top of page

Festive food dangers for your dog

Many people may not be aware of the dangers that some Christmas foods can pose to their dogs. While it's tempting to share our festive feast with our furry friends, there are some foods that we should avoid giving them altogether. While this is not an extensive list of foods that we shouldn't give our dogs, we have covered the most common foods we love to indulge in at Christmas time.

The last thing any of us want (or can afford) on Christmas day is a visit to the emergency vets, which can start from £100 but can end up running into the thousands according to this article in the Guardian

Here are eight of the most dangerous Christmas foods for dogs

Infographic, foods not safe for your dog this christmas

1. Turkey Bones - raw or cooked

Turkey meat itself is not normally dangerous but the bones can be. Cooked bones in particular can splinter and become a choking hazard or cause other damage if swallowed. Bones can also cause stomach upset, vomiting and diarrhoea. Turkey skin and meat, on the other hand, should be fine to eat in small quantities, but always avoid giving your dog large amounts of food they wouldn't normally have to avoid upset tummies.

2. Chocolate

Chocolate, in any form, is toxic to dogs and can cause seizures, heart problems and even death. The darker the chocolate, the more dangerous it is. If your dog gets into the chocolate box you should seek medical advice from a Vet immediately. If you want your dog to join in on the chocolate feast of Christmas day, then you can plan ahead and get some dog safe chocolates like these. But, if you're like us, and you don't want to start giving your dog the taste for chocolate and avoid them getting a taste for it, then why not stock up on some natural healthy dog treats like these.

3. Biscuits & Cookies

While most biscuits are not dangerous for dogs, there are a few exceptions. Christmas cookies and other festive biscuits often contain ingredients like raisins, sultanas and currents which are highly toxic to dogs and can cause kidney failure. You should also keep an eye on the hidden ingredients. Xylitol is toxic to dogs and can be used in some biscuits and cookies as an alternative to sugar. Always read the ingredients before giving anything to your dog, just to be sure. You can read more about the dangers of Xylitol in this article by PetMd.

4. Christmas cake

Christmas cake is full of hidden dangers, it often contains alcohol which can be poisonous. Signs of alcohol poisoning in dogs include vomiting, diarrhoea, drowsiness, decreased coordination, central nervous system depression and even coma. They also often have raisins and sultanas which can lead to kidney failure if eaten in large quantities. The Kennel Club talks about the dangers of alcohol, raisins and many other foods you shouldn't give your dog here.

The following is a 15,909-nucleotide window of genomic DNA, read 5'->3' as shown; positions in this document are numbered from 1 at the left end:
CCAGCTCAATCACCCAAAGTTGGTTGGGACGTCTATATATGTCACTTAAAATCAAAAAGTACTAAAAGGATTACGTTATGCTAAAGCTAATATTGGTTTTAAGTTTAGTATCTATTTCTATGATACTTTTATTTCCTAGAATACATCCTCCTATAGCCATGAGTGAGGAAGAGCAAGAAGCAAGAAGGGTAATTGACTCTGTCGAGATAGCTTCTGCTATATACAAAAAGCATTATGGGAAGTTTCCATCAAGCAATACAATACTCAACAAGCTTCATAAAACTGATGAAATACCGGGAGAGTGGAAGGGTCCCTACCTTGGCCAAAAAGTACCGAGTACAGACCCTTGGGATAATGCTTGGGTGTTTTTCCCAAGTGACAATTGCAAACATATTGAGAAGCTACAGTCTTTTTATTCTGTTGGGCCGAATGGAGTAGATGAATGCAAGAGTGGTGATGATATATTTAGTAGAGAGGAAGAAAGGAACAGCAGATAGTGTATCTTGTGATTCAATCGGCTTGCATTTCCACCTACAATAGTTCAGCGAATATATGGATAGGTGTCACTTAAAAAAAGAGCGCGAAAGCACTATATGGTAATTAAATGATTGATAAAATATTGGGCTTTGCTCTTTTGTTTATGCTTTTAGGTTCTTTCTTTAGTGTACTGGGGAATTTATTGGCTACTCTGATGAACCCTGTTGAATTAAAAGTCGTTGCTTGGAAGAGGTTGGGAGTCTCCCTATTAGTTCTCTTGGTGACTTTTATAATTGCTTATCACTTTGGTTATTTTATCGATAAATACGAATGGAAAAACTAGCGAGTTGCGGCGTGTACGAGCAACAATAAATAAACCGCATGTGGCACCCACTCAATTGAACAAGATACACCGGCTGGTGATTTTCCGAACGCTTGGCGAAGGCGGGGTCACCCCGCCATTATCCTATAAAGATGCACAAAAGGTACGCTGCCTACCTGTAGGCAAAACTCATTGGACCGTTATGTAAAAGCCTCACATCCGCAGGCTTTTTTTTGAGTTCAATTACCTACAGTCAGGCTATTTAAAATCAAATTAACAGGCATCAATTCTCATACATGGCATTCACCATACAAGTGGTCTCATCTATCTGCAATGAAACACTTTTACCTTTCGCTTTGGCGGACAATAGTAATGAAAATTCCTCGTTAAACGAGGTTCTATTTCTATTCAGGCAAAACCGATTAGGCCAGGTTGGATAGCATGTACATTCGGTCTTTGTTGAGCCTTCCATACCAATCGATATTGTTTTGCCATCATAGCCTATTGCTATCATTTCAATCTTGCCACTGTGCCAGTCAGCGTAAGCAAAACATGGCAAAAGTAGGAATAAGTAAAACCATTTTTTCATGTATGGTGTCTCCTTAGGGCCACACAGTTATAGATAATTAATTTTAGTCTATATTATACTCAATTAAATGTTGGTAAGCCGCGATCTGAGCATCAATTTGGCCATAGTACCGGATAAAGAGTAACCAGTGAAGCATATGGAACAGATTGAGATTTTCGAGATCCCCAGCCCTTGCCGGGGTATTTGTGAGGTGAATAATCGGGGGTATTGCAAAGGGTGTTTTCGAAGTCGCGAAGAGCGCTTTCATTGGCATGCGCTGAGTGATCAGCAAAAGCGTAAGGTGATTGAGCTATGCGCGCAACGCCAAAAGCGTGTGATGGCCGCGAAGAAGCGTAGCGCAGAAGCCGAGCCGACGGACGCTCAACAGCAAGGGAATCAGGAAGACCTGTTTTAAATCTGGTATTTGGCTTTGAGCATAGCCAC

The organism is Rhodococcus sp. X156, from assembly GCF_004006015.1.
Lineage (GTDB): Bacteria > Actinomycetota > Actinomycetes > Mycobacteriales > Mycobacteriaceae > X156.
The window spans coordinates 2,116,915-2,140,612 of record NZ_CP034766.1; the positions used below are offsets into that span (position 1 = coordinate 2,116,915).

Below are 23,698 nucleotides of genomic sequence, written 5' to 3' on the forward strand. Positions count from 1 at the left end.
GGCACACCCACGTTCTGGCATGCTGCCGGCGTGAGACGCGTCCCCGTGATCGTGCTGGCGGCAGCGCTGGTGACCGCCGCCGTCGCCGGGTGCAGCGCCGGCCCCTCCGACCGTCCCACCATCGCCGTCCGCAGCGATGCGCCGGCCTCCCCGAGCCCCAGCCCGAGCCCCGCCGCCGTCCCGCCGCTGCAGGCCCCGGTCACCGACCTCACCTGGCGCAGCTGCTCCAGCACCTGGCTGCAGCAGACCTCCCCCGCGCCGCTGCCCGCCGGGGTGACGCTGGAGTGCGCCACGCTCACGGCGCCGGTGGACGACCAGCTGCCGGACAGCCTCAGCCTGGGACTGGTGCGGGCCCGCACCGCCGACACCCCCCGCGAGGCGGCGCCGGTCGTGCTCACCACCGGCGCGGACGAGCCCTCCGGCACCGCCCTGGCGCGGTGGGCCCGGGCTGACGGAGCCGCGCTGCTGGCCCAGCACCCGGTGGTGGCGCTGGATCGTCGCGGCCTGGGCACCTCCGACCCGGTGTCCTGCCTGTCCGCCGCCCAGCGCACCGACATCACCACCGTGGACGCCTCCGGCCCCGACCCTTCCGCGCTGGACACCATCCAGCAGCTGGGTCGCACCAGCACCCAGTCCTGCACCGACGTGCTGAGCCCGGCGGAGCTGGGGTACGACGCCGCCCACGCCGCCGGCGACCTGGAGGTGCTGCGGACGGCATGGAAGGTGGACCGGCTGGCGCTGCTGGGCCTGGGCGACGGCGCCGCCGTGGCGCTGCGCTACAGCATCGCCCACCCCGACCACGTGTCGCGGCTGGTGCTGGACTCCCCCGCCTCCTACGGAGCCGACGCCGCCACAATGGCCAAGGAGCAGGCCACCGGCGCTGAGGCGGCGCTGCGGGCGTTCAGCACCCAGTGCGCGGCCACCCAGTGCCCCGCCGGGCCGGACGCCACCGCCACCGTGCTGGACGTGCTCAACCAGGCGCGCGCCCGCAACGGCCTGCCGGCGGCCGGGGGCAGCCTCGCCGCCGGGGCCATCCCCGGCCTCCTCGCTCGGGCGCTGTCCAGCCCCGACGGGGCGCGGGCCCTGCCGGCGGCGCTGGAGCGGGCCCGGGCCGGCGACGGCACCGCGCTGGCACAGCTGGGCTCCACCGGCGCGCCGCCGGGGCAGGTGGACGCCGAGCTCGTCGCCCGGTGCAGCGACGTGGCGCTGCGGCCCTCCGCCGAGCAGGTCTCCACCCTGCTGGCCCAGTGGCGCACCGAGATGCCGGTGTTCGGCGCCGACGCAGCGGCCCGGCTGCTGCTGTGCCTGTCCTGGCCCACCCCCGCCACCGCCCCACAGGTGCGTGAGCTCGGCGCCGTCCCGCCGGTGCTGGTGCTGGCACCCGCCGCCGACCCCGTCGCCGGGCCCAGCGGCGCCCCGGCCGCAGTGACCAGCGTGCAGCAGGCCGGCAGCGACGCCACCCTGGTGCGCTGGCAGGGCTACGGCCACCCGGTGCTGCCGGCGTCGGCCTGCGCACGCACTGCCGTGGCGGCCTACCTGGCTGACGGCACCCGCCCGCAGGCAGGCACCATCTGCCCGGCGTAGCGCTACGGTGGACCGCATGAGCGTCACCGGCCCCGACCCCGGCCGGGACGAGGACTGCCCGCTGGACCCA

5. Mince Pies

Mince pies contain raisins and currents which, as we know, are very dangerous for dogs. Dogs should be kept away from any uneaten mince pies to avoid them gobbling them up before anyone has the chance to stop them!

6. Christmas Puddings

Many Christmas puddings contain dried fruit and alcohol which is highly dangerous to dogs. Dried fruit can cause kidney failure, intestinal blockages and even death if eaten by your dog. If you think your dog has consumed any dried fruit or the ingredients of Christmas puddings, call your Vet immediately!

7. Alcohol

We all know, (or at least I hope we do!) alcohol should never be given to dogs under any circumstances. However, this particular care should be taken around Christmas time, with a lot more drinks being poured than normal, and a party atmosphere, there's a high chance of guests leaving their half-full glasses within easy reach. Keep a vigilant eye out for little exploring doggies who may be getting their noses into glasses they shouldn't.

8. Garlic & Onions

Garlic is toxic to dogs and it can cause them some stomach problems if eaten in large quantities. If your dog has eaten a lot of garlic or onion, they may vomit, have diarrhoea or develop a fever. So if you're planning on cooking up a garlic-heavy Christmas meal, make sure your dog stays well clear!

So, as we can see, there are a few things to watch out for when it comes to feeding our dogs at Christmas. We all love to share little tidbits and bites of our human food with our furry best friends, but the most important thing is to keep any festive food items well out of reach and if in doubt, don't give it to them.

If you have any questions or concerns about what foods are safe for your dog to eat during the Christmas period, or if you think your dog may have eaten something they shouldn't, please consult with your Vet immediately.

Finally, wishing you, your families and your beautiful dogs a safe and happy Christmas from Ralph Woofington!

Which dog safe foods do your dogs love indulging in at Christmas time? let us know in the comments below.

158 views0 comments


bottom of page